Defrost Frozen Meat Faster in a Water Bath

Buying meat when it’s on sale and then freezing it when you need it is great … in theory . In practice, it is difficult (some even say it is impossible) not to forget to defrost frozen meat in advance. The recommended method – thawing frozen meat in the refrigerator overnight – can take more than a day. It also requires planning, which is, LOL. As a quicker alternative, many people immerse frozen meat in cold water . But there is an even faster method: hot water baths.

You may have heard that using hot water to defrost frozen meat is a bad idea because water can damage the surface of the meat or lead to bacterial growth. But a study sponsored by the USDA and published in the Journal of Food Science and Food Control in 2011 found that for thinner cuts of meat – inch steaks, chops, and chicken breasts, which likely make up the cuts you cook more often in total – defrosting in hot water can be cooked in just 10 minutes without compromising the quality and safety of the meat.

Harold McGee reports in the New York Times :

At USDA labs in Beltsville, Maryland, Janet S. Eastridge and Brian S. Bowker thawed over 200 one-inch beef tenderloin steaks in a dough in three different groups: some refrigerated at 37 to 40 degrees Celsius. Fahrenheit, some in a constantly circulating water bath at 68 degrees, and some in a water bath at 102 degrees.

Air thawing in the refrigerator took 18–20 hours, the steaks thawed in a water bath at room temperature in about 20 minutes, and in a hot summer bath – in 11 minutes. The bath time is so short that any bacterial growth will remain within safe limits.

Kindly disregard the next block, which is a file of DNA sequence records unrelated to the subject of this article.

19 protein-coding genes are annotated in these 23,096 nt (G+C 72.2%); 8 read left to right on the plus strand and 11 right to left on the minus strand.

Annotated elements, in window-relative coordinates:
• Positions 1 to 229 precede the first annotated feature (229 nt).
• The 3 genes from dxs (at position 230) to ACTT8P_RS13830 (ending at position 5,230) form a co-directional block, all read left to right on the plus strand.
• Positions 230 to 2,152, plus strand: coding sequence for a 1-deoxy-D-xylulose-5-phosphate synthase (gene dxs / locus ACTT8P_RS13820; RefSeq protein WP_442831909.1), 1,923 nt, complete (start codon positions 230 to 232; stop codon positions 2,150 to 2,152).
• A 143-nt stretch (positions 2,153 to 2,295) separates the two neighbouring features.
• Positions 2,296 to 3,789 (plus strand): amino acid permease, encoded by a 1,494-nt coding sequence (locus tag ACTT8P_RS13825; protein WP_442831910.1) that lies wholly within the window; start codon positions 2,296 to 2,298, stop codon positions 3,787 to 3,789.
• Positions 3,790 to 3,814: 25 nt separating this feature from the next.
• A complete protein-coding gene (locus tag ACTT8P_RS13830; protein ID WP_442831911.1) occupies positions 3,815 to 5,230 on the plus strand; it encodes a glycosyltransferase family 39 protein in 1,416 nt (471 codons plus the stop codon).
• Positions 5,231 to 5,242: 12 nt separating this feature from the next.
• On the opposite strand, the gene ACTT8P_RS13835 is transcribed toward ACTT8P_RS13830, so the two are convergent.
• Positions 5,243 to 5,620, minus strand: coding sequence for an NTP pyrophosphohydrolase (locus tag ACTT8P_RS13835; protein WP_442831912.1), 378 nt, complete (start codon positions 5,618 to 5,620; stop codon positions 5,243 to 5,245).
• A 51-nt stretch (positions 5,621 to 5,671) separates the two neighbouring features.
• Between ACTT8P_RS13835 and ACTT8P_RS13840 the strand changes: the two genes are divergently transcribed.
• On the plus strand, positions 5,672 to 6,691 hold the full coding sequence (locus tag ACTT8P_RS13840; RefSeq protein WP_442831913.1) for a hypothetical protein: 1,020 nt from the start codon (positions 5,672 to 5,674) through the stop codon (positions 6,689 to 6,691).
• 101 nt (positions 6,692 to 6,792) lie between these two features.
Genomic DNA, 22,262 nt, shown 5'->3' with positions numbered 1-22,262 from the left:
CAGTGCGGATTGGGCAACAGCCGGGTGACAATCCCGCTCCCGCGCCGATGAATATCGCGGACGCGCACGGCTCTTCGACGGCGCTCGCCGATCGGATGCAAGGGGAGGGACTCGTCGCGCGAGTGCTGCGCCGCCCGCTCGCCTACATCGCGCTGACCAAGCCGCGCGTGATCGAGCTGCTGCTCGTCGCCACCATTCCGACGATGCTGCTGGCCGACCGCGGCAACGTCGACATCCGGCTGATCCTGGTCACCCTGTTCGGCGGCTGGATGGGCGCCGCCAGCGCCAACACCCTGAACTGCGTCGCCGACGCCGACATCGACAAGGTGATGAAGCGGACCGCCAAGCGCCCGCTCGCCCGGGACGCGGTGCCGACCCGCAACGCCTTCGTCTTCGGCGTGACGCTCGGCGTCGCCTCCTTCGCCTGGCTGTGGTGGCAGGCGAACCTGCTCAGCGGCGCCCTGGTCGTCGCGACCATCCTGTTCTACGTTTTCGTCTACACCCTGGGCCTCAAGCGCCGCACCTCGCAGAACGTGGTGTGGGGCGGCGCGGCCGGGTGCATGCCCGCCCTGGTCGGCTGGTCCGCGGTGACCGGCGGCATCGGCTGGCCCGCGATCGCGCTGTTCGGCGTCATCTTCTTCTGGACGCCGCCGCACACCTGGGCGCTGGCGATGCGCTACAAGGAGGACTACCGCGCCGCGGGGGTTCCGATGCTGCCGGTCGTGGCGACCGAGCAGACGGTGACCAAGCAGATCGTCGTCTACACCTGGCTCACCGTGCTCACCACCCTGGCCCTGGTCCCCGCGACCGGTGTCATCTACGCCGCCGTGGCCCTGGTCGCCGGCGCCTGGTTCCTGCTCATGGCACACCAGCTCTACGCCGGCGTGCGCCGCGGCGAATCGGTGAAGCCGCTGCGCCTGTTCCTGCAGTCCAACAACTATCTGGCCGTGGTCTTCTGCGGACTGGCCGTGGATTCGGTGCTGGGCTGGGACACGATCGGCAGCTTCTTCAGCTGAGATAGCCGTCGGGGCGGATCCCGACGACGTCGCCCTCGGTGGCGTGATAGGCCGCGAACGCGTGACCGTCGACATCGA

Not only that, but methods for defrosting water can lead to a better flavor (or at least a juicier) steak:

In fact, steaks thawed in water produce less juice than steaks thawed in air.

Similar results were obtained for chicken breasts, with one-inch cutlets defrosting in 9 minutes and half-inch breasts in just over 3 minutes. It’s pretty fast.

McGee says his method is to use 125-degree tap water and immerse the plastic-wrapped meat in a large saucepan, stirring occasionally. Stirring is important because it prevents a cold zone from developing around the food, which insulates it from the remaining warm water. Alternatively, pour a continuous stream of hot water into the bathtub. In addition, defrosted meat should be cooked immediately after defrosting it in a water bath; there is no re-freezing.

Do not try this with large roasts or turkeys, as they are still safer to eat when thawed in the refrigerator or in cold water. But for finer cuts, this hot water bath method can save you valuable time – great news if you’re cooking at the last minute.

This story was originally published in 2012 and updated on January 27, 2021 to update dead links and revise content to match the current Lifehacker style.

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